Authors+Show Affiliations

Department of Psychiatry, University of Melbourne, Melbourne, Victoria, Australia. jsarris@unimelb.edu.auNo affiliation info availableNo affiliation info availableNo affiliation info availableNo affiliation info availableNo affiliation info availableNo affiliation info availableNo affiliation info availableNo affiliation info availableNo affiliation info available

Pub Type(s)

Journal Article
Randomized Controlled Trial
Research Support, Non-U.S. Gov't

Language

eng

PubMed ID

23635869

Citation

Sarris, Jerome, et al. "Kava in the Treatment of Generalized Anxiety Disorder: a Double-blind, Randomized, Placebo-controlled Study." Journal of Clinical Psychopharmacology, vol. 33, no. 5, 2013, pp. 643-8.
Sarris J, Stough C, Bousman CA, et al. Kava in the treatment of generalized anxiety disorder: a double-blind, randomized, placebo-controlled study. J Clin Psychopharmacol. 2013;33(5):643-8.
Sarris, J., Stough, C., Bousman, C. A., Wahid, Z. T., Murray, G., Teschke, R., ... Schweitzer, I. (2013). Kava in the treatment of generalized anxiety disorder: a double-blind, randomized, placebo-controlled study. Journal of Clinical Psychopharmacology, 33(5), pp. 643-8. doi:10.1097/JCP.0b013e318291be67.
Sarris J, et al. Kava in the Treatment of Generalized Anxiety Disorder: a Double-blind, Randomized, Placebo-controlled Study. J Clin Psychopharmacol. 2013;33(5):643-8. PubMed PMID: 23635869.
* Article titles in AMA citation format should be in sentence-case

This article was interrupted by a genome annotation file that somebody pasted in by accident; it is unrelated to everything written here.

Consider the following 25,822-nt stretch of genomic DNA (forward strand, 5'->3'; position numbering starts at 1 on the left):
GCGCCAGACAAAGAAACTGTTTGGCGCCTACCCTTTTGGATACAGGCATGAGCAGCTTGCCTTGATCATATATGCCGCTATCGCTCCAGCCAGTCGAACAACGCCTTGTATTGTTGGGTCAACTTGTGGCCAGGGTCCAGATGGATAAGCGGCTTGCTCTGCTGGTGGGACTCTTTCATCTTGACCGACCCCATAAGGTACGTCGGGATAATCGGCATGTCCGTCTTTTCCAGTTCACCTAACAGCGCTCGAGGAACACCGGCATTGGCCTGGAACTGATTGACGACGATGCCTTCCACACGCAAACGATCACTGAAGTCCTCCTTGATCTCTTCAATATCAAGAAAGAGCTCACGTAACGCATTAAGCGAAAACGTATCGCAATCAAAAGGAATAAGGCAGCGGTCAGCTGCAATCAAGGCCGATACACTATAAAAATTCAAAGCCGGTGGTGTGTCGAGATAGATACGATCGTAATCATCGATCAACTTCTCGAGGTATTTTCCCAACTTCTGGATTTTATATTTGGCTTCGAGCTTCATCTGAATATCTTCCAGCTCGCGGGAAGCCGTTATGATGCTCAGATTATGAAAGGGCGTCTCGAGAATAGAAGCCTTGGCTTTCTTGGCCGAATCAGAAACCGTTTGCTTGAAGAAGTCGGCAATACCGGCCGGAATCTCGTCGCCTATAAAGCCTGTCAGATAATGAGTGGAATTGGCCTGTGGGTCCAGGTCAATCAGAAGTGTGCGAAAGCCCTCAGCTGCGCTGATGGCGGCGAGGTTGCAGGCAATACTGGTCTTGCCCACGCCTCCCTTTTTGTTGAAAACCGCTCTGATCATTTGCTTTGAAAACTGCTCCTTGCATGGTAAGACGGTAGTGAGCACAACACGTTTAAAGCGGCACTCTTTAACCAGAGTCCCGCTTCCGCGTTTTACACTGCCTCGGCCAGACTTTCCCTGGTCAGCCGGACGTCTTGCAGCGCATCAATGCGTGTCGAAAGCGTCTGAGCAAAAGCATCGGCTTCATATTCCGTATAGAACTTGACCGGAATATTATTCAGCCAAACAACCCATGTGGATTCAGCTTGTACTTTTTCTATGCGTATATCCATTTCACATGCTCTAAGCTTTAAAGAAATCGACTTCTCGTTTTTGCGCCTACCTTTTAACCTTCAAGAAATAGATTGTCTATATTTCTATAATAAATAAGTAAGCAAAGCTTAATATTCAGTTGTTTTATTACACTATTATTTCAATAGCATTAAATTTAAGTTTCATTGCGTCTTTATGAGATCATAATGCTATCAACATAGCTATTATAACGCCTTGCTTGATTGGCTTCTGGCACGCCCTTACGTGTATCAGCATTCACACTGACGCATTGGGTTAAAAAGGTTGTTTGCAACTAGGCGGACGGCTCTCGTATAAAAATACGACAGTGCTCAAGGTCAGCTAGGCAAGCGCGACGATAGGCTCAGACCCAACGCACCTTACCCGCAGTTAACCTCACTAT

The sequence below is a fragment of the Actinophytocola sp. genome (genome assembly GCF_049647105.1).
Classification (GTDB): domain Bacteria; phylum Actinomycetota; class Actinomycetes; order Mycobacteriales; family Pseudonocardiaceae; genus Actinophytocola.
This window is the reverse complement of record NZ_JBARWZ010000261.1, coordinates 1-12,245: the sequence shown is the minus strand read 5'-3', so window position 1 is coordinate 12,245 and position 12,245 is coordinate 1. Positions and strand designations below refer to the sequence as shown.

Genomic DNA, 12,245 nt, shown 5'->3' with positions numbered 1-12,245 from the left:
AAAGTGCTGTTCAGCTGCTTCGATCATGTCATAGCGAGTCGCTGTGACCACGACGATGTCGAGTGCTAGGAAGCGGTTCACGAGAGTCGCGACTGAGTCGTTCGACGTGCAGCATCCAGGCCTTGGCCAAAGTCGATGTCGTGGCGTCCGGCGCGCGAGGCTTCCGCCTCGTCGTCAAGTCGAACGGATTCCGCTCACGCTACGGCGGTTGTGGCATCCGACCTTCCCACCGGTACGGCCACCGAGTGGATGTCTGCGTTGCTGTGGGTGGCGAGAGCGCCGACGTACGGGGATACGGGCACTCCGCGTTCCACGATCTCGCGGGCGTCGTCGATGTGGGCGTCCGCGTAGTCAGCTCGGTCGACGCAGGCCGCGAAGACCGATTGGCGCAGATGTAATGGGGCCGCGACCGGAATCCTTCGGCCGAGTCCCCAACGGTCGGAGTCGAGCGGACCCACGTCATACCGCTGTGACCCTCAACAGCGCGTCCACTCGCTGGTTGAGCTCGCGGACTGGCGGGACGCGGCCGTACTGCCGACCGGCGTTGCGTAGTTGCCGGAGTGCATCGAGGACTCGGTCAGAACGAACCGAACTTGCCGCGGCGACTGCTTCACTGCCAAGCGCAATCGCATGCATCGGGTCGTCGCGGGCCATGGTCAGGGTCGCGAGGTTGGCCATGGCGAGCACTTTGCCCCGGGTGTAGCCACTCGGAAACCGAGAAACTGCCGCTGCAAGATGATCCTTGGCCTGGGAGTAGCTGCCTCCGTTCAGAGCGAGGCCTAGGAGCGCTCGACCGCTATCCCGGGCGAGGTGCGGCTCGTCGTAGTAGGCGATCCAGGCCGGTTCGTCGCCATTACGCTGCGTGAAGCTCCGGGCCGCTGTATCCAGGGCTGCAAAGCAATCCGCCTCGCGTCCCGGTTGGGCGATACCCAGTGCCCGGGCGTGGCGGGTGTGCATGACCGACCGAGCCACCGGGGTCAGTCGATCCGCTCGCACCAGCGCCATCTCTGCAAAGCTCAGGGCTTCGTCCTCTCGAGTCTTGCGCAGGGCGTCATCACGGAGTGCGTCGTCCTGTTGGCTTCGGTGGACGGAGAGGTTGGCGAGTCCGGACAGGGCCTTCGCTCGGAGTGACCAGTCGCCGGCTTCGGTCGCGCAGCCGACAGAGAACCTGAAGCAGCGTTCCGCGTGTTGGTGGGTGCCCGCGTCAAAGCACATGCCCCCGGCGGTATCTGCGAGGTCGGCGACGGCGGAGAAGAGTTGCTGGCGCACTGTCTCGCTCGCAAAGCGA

TY - JOUR T1 - Kava in the treatment of generalized anxiety disorder: a double-blind, randomized, placebo-controlled study. AU - Sarris,Jerome, AU - Stough,Con, AU - Bousman,Chad A, AU - Wahid,Zahra T, AU - Murray,Greg, AU - Teschke,Rolf, AU - Savage,Karen M, AU - Dowell,Ashley, AU - Ng,Chee, AU - Schweitzer,Isaac, PY - 2013/5/3/entrez PY - 2013/5/3/pubmed PY - 2014/4/2/medline SP - 643 EP - 8 JF - Journal of clinical psychopharmacology JO - J Clin Psychopharmacol VL - 33 IS - 5 N2 - Kava (Piper methysticum) is a plant-based medicine, which has been previously shown to reduce anxiety. To date, however, no placebo-controlled trial assessing kava in the treatment of generalized anxiety disorder (GAD) has been completed. A total of 75 participants with GAD and no comorbid mood disorder were enrolled in a 6-week double-blind trial of an aqueous extract of kava (120/240 mg of kavalactones per day depending on response) versus placebo. γ-Aminobutyric acid (GABA) and noradrenaline transporter polymorphisms were also analyzed as potential pharmacogenetic markers of response. Reduction in anxiety was measured using the Hamilton Anxiety Rating Scale (HAMA) as the primary outcome. Intention-to-treat analysis was performed on 58 participants who met inclusion criteria after an initial 1 week placebo run-in phase. Results revealed a significant reduction in anxiety for the kava group compared with the placebo group with a moderate effect size (P = 0.046, Cohen d = 0.62). Among participants with moderate to severe Diagnostic and Statistical Manual of Mental Disorders-diagnosed GAD, this effect was larger (P = 0.02; d = 0.82). At conclusion of the controlled phase, 26% of the kava group were classified as remitted (HAMA ≤ 7) compared with 6% of the placebo group (P = 0.04). Within the kava group, GABA transporter polymorphisms rs2601126 (P = 0.021) and rs2697153 (P = 0.046) were associated with HAMA reduction. Kava was well tolerated, and aside from more headaches reported in the kava group (P = 0.05), no other significant differences between groups occurred for any other adverse effects, nor for liver function tests. Standardized kava may be a moderately effective short-term option for the treatment of GAD. Furthermore, specific GABA transporter polymorphisms appear to potentially modify anxiolytic response to kava. SN - 1533-712X UR - https://www.unboundmedicine.com/medline/citation/23635869/Kava_in_the_treatment_of_generalized_anxiety_disorder:_a_double_blind_randomized_placebo_controlled_study_ L2 - http://Insights.ovid.com/pubmed?pmid=23635869 DB - PRIME DP - Unbound Medicine ER -